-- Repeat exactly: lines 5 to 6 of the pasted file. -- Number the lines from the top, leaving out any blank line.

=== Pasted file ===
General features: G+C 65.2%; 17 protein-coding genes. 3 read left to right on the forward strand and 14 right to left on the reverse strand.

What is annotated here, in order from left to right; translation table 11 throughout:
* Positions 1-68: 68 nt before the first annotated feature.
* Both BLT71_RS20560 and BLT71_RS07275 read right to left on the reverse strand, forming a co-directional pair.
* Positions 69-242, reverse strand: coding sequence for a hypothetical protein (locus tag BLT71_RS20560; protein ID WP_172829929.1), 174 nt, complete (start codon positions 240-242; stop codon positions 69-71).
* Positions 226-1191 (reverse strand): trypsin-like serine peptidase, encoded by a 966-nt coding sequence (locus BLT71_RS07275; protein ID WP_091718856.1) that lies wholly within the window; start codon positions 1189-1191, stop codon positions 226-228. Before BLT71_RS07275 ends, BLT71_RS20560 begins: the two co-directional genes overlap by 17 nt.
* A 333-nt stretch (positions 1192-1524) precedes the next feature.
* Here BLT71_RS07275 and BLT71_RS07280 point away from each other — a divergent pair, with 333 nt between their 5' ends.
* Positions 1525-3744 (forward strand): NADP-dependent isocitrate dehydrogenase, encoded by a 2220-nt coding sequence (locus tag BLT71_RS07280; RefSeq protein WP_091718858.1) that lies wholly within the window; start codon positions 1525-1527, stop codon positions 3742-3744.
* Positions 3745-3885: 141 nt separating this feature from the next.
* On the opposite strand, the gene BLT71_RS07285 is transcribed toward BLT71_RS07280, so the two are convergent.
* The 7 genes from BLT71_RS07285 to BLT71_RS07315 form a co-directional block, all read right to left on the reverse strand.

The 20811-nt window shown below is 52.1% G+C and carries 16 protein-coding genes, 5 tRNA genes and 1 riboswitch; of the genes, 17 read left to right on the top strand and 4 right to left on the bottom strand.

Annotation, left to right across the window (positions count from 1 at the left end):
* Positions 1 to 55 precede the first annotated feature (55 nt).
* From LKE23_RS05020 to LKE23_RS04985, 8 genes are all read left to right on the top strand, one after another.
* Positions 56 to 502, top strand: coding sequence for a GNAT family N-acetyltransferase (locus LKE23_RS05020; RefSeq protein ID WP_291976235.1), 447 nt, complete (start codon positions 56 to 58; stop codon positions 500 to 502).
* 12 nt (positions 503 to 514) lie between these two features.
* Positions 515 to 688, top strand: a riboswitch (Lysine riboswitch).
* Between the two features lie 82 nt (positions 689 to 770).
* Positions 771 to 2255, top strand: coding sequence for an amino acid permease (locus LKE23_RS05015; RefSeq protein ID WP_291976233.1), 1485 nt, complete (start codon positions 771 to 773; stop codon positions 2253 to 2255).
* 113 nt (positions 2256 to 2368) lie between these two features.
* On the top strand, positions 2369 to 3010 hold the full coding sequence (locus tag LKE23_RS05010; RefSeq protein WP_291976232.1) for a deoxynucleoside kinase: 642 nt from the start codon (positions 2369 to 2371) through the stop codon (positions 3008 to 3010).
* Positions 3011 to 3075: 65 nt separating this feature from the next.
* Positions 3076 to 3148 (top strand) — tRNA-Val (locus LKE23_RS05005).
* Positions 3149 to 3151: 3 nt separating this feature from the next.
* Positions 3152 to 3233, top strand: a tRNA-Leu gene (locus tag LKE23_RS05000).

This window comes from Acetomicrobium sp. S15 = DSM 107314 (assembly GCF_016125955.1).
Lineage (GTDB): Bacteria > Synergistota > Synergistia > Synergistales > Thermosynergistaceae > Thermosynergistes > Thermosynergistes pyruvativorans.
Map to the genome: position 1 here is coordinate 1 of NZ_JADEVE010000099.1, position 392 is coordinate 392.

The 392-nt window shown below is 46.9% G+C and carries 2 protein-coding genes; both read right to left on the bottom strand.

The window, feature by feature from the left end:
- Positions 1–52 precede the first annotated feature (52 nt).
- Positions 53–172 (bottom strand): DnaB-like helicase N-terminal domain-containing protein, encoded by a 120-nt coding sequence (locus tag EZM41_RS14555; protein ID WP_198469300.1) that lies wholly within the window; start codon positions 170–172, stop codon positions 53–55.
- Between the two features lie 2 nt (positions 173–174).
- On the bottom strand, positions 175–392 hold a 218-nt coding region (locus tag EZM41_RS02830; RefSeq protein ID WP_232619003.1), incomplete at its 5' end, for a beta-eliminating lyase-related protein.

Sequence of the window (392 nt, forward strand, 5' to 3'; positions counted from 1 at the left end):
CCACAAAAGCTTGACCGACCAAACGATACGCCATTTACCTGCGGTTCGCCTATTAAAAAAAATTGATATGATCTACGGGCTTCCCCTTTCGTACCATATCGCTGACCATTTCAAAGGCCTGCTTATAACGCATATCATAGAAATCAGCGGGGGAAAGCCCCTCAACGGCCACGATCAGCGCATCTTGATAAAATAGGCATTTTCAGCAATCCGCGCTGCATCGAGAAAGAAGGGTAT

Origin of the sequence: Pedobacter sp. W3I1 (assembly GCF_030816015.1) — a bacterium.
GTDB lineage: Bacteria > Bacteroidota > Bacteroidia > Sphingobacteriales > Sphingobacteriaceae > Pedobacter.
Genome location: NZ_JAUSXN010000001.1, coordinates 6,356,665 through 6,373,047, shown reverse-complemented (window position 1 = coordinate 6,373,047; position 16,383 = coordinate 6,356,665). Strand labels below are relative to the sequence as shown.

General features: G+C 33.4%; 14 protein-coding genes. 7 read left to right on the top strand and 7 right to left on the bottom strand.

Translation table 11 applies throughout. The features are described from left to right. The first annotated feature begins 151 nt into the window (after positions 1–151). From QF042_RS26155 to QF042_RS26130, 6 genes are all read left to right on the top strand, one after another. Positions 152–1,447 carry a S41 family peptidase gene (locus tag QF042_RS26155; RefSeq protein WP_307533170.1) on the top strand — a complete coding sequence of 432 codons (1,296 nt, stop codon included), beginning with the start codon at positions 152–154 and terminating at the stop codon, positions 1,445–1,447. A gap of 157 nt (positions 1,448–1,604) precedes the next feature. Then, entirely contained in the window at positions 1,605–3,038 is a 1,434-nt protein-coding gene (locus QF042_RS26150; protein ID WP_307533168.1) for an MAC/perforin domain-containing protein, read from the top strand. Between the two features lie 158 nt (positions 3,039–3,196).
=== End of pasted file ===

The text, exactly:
* Positions 69-242, reverse strand: coding sequence for a hypothetical protein (locus tag BLT71_RS20560; protein ID WP_172829929.1), 174 nt, complete (start codon positions 240-242; stop codon positions 69-71).
* Positions 226-1191 (reverse strand): trypsin-like serine peptidase, encoded by a 966-nt coding sequence (locus BLT71_RS07275; protein ID WP_091718856.1) that lies wholly within the window; start codon positions 1189-1191, stop codon positions 226-228. Before BLT71_RS07275 ends, BLT71_RS20560 begins: the two co-directional genes overlap by 17 nt.